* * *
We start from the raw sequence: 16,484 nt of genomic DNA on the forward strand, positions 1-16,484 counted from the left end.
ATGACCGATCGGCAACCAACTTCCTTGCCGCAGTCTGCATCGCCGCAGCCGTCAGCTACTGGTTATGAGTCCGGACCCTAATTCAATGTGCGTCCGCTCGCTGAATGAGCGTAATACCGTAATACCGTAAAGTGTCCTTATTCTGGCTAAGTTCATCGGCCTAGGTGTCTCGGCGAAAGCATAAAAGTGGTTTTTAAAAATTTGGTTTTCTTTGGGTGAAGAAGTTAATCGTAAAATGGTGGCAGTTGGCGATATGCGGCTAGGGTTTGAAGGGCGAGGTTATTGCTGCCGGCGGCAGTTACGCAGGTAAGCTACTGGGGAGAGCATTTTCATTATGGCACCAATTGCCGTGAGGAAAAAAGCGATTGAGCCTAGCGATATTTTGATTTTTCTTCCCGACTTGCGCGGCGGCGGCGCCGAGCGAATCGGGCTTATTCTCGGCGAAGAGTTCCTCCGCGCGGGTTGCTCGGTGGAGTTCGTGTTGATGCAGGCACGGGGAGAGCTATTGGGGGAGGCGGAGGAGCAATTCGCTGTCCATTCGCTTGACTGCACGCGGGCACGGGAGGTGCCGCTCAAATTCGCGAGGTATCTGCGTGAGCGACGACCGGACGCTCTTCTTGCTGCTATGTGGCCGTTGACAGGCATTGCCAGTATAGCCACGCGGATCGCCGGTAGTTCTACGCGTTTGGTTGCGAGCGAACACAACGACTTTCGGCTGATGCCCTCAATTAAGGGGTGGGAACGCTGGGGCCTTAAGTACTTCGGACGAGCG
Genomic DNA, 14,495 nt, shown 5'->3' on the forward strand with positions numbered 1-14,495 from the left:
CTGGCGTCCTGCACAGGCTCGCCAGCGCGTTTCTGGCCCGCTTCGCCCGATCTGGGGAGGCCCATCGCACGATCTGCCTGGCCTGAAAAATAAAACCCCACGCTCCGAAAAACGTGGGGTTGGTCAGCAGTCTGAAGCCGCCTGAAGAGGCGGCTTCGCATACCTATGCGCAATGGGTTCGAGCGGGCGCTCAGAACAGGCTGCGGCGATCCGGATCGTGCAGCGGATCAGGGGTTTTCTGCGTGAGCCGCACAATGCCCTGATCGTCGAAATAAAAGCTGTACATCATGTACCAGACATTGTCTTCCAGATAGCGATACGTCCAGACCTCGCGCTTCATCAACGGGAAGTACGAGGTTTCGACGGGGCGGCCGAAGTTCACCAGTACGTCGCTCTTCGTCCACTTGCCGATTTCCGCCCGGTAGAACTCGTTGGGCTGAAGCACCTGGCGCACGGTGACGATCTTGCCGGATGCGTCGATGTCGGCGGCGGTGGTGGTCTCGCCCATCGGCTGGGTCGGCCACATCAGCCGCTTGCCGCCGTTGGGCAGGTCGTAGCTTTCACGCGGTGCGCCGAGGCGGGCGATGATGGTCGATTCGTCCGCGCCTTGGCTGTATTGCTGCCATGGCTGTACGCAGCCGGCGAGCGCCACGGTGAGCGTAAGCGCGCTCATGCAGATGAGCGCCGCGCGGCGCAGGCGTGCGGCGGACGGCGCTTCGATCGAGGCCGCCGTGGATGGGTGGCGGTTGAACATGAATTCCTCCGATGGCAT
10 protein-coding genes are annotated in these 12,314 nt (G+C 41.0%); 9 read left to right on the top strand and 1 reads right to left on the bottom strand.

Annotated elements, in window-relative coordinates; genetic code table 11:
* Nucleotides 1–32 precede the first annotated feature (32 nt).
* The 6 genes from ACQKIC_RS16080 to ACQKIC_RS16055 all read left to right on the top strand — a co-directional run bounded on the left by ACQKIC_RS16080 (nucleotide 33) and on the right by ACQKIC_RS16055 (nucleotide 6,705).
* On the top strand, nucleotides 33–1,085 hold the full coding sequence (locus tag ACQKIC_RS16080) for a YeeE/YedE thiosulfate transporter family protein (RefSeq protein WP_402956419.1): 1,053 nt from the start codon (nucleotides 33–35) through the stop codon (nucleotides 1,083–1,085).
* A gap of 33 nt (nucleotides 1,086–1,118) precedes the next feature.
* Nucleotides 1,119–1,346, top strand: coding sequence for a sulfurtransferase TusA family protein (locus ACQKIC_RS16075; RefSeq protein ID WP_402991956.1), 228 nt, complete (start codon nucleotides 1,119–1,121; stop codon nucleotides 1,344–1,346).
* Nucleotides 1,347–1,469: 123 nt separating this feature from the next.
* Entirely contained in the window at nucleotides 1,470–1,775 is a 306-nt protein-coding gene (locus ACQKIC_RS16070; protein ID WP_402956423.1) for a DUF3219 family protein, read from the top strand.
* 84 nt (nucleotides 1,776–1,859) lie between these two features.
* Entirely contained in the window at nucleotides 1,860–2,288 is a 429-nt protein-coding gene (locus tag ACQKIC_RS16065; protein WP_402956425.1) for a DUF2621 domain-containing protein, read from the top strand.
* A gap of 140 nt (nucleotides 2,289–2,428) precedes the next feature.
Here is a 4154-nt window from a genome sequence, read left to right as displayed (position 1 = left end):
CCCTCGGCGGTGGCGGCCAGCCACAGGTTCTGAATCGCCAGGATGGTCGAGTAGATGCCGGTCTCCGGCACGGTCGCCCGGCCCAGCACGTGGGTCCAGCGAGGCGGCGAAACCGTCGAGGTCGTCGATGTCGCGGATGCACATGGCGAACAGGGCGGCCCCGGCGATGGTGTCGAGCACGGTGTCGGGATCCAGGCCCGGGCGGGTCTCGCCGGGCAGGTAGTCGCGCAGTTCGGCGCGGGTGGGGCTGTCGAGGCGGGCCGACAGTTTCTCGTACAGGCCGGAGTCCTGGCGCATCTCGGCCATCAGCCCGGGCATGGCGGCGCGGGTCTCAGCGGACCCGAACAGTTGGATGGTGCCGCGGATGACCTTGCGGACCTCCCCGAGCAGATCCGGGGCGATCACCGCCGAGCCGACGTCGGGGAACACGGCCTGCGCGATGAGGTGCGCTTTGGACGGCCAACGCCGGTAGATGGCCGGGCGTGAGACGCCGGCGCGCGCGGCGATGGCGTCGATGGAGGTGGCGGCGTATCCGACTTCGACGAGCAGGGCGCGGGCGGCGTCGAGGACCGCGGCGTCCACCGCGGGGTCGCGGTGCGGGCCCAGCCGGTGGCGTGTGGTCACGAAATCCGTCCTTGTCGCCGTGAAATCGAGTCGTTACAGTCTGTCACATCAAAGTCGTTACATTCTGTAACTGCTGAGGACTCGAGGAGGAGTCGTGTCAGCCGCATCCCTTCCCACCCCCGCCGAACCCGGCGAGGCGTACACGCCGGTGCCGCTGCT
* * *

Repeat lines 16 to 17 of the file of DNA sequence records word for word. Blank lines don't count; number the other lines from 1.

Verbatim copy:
* A gap of 140 nt (nucleotides 2,289–2,428) precedes the next feature.
Here is a 4154-nt window from a genome sequence, read left to right as displayed (position 1 = left end):